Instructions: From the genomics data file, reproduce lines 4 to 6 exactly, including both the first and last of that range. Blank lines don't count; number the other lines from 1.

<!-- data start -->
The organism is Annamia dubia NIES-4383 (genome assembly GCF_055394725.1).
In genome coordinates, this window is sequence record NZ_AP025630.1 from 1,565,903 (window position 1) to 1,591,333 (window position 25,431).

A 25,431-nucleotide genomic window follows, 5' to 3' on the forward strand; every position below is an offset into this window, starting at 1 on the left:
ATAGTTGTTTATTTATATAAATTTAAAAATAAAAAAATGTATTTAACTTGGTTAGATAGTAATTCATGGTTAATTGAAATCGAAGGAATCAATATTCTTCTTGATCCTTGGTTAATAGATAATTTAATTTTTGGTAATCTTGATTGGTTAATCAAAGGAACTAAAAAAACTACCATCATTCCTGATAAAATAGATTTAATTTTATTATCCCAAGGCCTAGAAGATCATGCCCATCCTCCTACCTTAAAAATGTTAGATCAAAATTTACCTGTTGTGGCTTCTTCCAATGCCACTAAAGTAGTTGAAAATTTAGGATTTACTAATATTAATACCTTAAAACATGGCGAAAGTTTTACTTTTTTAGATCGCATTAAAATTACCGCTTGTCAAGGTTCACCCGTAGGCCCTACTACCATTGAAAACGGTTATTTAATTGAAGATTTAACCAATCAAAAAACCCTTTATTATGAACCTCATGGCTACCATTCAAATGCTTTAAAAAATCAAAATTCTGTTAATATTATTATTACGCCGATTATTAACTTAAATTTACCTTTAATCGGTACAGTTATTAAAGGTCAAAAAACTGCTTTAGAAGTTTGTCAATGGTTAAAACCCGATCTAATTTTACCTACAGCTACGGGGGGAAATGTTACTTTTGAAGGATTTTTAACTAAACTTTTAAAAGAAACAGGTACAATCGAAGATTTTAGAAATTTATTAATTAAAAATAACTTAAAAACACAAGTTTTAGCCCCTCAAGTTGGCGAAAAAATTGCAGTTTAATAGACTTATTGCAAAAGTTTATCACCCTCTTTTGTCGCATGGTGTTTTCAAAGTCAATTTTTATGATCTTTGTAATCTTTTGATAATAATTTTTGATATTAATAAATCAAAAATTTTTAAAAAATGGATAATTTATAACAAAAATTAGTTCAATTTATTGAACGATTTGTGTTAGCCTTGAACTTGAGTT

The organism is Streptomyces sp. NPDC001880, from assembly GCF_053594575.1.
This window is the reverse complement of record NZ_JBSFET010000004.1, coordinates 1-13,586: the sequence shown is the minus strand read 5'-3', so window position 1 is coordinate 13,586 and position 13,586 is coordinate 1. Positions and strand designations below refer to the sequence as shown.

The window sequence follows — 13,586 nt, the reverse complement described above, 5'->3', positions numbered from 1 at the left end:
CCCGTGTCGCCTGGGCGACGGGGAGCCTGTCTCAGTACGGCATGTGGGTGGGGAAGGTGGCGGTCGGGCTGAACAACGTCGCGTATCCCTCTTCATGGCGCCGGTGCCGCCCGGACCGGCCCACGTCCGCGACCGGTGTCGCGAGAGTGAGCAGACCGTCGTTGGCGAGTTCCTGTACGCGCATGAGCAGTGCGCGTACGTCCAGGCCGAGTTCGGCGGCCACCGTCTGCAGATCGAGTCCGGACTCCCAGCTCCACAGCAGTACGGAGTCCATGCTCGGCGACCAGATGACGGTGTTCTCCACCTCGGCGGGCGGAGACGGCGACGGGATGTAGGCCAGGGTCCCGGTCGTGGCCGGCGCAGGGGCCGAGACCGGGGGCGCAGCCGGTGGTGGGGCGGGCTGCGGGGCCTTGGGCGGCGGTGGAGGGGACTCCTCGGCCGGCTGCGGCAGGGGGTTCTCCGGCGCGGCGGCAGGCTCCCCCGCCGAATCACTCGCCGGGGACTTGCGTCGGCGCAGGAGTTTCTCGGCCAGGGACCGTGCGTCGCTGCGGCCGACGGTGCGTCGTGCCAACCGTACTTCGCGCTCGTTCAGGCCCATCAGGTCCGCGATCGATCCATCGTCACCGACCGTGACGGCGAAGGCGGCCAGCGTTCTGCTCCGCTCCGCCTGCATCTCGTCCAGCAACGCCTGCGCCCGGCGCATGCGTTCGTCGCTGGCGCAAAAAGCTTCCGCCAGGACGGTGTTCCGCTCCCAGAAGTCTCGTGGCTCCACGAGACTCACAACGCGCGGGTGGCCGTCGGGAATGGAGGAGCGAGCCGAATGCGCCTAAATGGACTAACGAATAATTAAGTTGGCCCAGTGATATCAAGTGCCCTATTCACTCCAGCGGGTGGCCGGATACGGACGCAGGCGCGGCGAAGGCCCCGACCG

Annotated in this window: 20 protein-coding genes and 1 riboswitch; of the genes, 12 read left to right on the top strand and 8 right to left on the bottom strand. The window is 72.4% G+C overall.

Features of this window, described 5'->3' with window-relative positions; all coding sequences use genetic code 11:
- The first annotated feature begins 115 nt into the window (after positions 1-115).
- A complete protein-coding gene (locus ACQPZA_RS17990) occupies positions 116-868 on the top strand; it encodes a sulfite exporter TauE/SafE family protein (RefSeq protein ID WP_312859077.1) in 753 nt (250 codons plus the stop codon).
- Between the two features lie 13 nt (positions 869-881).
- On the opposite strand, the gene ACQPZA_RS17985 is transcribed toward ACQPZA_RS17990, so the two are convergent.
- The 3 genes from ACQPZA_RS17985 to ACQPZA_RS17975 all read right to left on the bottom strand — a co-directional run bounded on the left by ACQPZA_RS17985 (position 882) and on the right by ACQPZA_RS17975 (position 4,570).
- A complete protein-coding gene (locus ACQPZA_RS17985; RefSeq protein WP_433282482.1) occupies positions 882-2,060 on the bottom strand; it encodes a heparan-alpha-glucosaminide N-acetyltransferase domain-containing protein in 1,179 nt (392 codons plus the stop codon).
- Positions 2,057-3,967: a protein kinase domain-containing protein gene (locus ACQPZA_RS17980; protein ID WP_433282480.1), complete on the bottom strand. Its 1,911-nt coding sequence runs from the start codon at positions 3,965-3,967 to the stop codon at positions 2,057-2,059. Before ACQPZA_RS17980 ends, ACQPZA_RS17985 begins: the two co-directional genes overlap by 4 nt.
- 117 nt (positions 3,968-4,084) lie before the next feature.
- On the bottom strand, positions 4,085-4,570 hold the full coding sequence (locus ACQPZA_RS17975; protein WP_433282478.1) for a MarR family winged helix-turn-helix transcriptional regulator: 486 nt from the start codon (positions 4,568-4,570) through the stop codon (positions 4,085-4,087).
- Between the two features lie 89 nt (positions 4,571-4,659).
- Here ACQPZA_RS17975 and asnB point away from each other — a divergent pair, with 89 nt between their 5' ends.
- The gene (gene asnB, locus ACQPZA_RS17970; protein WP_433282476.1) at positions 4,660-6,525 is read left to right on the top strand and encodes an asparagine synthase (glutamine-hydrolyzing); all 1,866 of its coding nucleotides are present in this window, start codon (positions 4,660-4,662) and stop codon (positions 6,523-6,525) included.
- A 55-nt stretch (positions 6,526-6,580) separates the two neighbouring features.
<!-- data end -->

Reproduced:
ATAGTTGTTTATTTATATAAATTTAAAAATAAAAAAATGTATTTAACTTGGTTAGATAGTAATTCATGGTTAATTGAAATCGAAGGAATCAATATTCTTCTTGATCCTTGGTTAATAGATAATTTAATTTTTGGTAATCTTGATTGGTTAATCAAAGGAACTAAAAAAACTACCATCATTCCTGATAAAATAGATTTAATTTTATTATCCCAAGGCCTAGAAGATCATGCCCATCCTCCTACCTTAAAAATGTTAGATCAAAATTTACCTGTTGTGGCTTCTTCCAATGCCACTAAAGTAGTTGAAAATTTAGGATTTACTAATATTAATACCTTAAAACATGGCGAAAGTTTTACTTTTTTAGATCGCATTAAAATTACCGCTTGTCAAGGTTCACCCGTAGGCCCTACTACCATTGAAAACGGTTATTTAATTGAAGATTTAACCAATCAAAAAACCCTTTATTATGAACCTCATGGCTACCATTCAAATGCTTTAAAAAATCAAAATTCTGTTAATATTATTATTACGCCGATTATTAACTTAAATTTACCTTTAATCGGTACAGTTATTAAAGGTCAAAAAACTGCTTTAGAAGTTTGTCAATGGTTAAAACCCGATCTAATTTTACCTACAGCTACGGGGGGAAATGTTACTTTTGAAGGATTTTTAACTAAACTTTTAAAAGAAACAGGTACAATCGAAGATTTTAGAAATTTATTAATTAAAAATAACTTAAAAACACAAGTTTTAGCCCCTCAAGTTGGCGAAAAAATTGCAGTTTAATAGACTTATTGCAAAAGTTTATCACCCTCTTTTGTCGCATGGTGTTTTCAAAGTCAATTTTTATGATCTTTGTAATCTTTTGATAATAATTTTTGATATTAATAAATCAAAAATTTTTAAAAAATGGATAATTTATAACAAAAATTAGTTCAATTTATTGAACGATTTGTGTTAGCCTTGAACTTGAGTT

The organism is Streptomyces sp. NPDC001880, from assembly GCF_053594575.1.
This window is the reverse complement of record NZ_JBSFET010000004.1, coordinates 1-13,586: the sequence shown is the minus strand read 5'-3', so window position 1 is coordinate 13,586 and position 13,586 is coordinate 1. Positions and strand designations below refer to the sequence as shown.